According to the ancient song, ‘the young ones shouldn’t be afraid’. And it seems that they’re not!
Research tells us that the human brain doesn’t reach full maturity until at least the mid-20s. This includes the full development of the pre-frontal cortex (at the very front of the yellow bit in the picture), which is responsible for planning, judgement and risk assessment. As a result, while young people generally understand risks just as well as adults, what they do with that information and how they balance their understanding against all the other things they’re trying to do may not always lead them to make the best decisions.
Studies have shown that mature brains are better at noticing errors in judgement and decision-making. One study, in which people of different ages were asked to quickly push various buttons in sequence, showed that older people noticed within milliseconds when they’d made a mistake, whereas the younger people often didn’t notice at all.
Gimme gimme gimme
One part of the brain that is fully developed much earlier is the nucleus accumbens (in the middle of the brain), which seeks pleasure and reward. Images have been taken of the brains of people at different ages to compare activity (or how excited they got!) when they received rewards. The young people responded especially enthusiastically – and the bigger the reward, the more exaggerated the response.
Is it fair?
All of this may explain why young drivers are the focus of so much negative press and why public opinion of them can be so low. We’ve all read scary stats about young people being involved in more crashes than older people and how car crashes are the single biggest killer of young people in the UK. From what we know about a young person’s brain, we can see that they’re more likely to get the balance wrong between seeking pleasure and thrills (driving fast) and driving responsibly. As a result, they’re more likely to crash.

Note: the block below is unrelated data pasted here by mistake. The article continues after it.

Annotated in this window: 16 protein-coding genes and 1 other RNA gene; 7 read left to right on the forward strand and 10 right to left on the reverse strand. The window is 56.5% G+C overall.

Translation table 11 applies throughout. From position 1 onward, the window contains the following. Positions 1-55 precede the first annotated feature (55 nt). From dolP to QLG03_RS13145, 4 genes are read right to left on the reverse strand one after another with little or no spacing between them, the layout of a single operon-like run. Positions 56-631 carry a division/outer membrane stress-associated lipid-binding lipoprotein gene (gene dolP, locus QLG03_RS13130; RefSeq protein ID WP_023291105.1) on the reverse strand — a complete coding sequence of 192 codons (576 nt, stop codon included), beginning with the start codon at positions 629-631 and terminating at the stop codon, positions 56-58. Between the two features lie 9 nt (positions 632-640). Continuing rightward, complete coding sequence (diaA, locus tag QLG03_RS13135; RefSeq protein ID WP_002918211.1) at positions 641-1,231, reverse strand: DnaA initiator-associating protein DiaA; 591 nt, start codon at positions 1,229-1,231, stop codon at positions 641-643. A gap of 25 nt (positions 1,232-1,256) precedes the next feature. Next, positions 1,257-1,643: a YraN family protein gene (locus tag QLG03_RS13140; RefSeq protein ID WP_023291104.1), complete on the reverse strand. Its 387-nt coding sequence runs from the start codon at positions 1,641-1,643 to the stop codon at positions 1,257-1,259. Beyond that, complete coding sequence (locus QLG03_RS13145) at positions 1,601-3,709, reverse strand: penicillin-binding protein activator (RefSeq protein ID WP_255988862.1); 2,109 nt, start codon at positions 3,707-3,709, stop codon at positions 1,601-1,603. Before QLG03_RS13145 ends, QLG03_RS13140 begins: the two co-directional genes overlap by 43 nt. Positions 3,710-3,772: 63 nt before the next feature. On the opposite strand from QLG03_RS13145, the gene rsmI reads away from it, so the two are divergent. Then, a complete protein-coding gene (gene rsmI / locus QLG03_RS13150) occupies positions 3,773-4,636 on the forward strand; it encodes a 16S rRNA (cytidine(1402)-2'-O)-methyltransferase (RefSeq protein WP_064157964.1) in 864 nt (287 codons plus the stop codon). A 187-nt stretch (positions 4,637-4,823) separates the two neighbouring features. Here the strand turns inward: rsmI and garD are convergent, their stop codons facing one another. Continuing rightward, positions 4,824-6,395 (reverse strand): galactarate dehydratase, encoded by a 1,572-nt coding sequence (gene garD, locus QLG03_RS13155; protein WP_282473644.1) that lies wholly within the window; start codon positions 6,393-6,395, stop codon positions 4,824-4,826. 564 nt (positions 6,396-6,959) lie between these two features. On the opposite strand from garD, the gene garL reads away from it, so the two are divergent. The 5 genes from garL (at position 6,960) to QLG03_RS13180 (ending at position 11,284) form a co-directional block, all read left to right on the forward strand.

This feeds the stereotype of young drivers. It’s also partly why they’re hammered by the insurance companies: younger people are more likely to drive too fast, drink and take drugs, use a mobile phone while driving and all the other stuff that increases the probability of a crash.
However, the truth is that the vast majority of young people want to do the right thing when they’re driving, and most of them succeed. Sure, there are some nutters who give in to their urges to drive way too fast and take risks – whether that’s for their own thrills or to impress mates and boy/girlfriends – but the majority want to drive well. Unless they have a serious psychological or emotional problem, no young person wants to be responsible for killing somebody. They want to enjoy being young, stay safe and avoid having to pay expensive repair bills for their cars. They also want to get their insurance premiums down, eventually, to a manageable amount.
If you’re a young driver, have a think about how you behave behind the wheel. You now know that your brain is probably still developing and that this may affect your perception of danger and risk. And because you know that, you can decide what to do if you think you’re not quite as safe as you could be.
The thought patterns you lay down now will underpin the way you make decisions for the rest of your life. So, this is your chance to take charge of who you are going to be.
Your brain is amazing. It’s one of a kind and it’s all yours. You decide what to do with it.